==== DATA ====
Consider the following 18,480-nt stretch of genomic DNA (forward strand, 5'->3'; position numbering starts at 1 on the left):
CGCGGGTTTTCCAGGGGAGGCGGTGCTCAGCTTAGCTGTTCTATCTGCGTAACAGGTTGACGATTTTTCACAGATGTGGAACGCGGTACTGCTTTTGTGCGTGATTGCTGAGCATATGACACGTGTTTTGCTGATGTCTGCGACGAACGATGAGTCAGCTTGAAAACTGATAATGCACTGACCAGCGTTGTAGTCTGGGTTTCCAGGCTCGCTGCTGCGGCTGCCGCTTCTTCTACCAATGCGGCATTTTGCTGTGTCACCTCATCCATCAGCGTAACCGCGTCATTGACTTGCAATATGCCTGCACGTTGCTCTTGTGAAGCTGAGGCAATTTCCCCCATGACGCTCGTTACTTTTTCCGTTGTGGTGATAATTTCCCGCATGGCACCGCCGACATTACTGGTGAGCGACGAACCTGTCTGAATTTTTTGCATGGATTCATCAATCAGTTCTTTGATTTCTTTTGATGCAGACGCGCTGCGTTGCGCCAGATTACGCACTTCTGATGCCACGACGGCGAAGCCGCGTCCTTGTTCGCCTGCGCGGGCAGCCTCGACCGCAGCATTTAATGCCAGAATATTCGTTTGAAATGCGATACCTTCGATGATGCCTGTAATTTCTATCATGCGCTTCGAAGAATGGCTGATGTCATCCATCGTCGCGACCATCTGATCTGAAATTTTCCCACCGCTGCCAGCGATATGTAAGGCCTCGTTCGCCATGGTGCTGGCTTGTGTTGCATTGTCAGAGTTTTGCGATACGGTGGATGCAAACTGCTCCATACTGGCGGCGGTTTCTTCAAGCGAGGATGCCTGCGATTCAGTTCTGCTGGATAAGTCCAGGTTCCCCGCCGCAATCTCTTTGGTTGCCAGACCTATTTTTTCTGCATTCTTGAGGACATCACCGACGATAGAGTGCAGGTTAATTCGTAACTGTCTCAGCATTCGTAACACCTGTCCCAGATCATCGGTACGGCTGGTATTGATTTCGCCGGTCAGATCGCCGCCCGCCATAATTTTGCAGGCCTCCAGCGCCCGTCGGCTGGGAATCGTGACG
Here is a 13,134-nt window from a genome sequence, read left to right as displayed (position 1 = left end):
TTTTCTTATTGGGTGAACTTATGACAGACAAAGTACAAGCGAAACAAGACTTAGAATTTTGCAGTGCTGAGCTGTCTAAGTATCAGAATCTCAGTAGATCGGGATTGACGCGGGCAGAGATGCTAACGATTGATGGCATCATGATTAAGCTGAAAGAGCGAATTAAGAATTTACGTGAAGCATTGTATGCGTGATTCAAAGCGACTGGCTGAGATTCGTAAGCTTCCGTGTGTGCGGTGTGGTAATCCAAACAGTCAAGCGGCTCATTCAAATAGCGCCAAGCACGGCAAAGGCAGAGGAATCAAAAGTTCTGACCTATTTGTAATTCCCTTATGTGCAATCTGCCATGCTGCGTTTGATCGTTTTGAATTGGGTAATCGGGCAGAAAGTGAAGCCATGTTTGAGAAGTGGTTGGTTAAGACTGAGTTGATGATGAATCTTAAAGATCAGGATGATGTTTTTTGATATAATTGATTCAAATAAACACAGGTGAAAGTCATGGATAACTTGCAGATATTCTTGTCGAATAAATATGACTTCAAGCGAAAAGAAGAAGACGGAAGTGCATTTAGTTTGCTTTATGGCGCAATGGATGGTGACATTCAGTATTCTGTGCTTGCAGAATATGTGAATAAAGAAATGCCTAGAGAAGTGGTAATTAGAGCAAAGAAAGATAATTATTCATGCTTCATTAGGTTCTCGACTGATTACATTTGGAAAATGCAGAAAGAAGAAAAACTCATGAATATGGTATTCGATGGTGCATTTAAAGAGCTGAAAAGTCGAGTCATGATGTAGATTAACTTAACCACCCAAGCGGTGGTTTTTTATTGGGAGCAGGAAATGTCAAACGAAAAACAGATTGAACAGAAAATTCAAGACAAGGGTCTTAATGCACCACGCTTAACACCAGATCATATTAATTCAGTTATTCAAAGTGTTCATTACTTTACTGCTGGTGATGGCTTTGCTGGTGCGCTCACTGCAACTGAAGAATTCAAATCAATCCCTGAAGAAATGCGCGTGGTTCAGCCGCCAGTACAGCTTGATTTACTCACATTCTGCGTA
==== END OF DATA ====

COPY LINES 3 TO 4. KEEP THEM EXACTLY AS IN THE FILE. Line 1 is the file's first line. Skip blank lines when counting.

Here is a 13,134-nt window from a genome sequence, read left to right as displayed (position 1 = left end):
TTTTCTTATTGGGTGAACTTATGACAGACAAAGTACAAGCGAAACAAGACTTAGAATTTTGCAGTGCTGAGCTGTCTAAGTATCAGAATCTCAGTAGATCGGGATTGACGCGGGCAGAGATGCTAACGATTGATGGCATCATGATTAAGCTGAAAGAGCGAATTAAGAATTTACGTGAAGCATTGTATGCGTGATTCAAAGCGACTGGCTGAGATTCGTAAGCTTCCGTGTGTGCGGTGTGGTAATCCAAACAGTCAAGCGGCTCATTCAAATAGCGCCAAGCACGGCAAAGGCAGAGGAATCAAAAGTTCTGACCTATTTGTAATTCCCTTATGTGCAATCTGCCATGCTGCGTTTGATCGTTTTGAATTGGGTAATCGGGCAGAAAGTGAAGCCATGTTTGAGAAGTGGTTGGTTAAGACTGAGTTGATGATGAATCTTAAAGATCAGGATGATGTTTTTTGATATAATTGATTCAAATAAACACAGGTGAAAGTCATGGATAACTTGCAGATATTCTTGTCGAATAAATATGACTTCAAGCGAAAAGAAGAAGACGGAAGTGCATTTAGTTTGCTTTATGGCGCAATGGATGGTGACATTCAGTATTCTGTGCTTGCAGAATATGTGAATAAAGAAATGCCTAGAGAAGTGGTAATTAGAGCAAAGAAAGATAATTATTCATGCTTCATTAGGTTCTCGACTGATTACATTTGGAAAATGCAGAAAGAAGAAAAACTCATGAATATGGTATTCGATGGTGCATTTAAAGAGCTGAAAAGTCGAGTCATGATGTAGATTAACTTAACCACCCAAGCGGTGGTTTTTTATTGGGAGCAGGAAATGTCAAACGAAAAACAGATTGAACAGAAAATTCAAGACAAGGGTCTTAATGCACCACGCTTAACACCAGATCATATTAATTCAGTTATTCAAAGTGTTCATTACTTTACTGCTGGTGATGGCTTTGCTGGTGCGCTCACTGCAACTGAAGAATTCAAATCAATCCCTGAAGAAATGCGCGTGGTTCAGCCGCCAGTACAGCTTGATTTACTCACATTCTGCGTA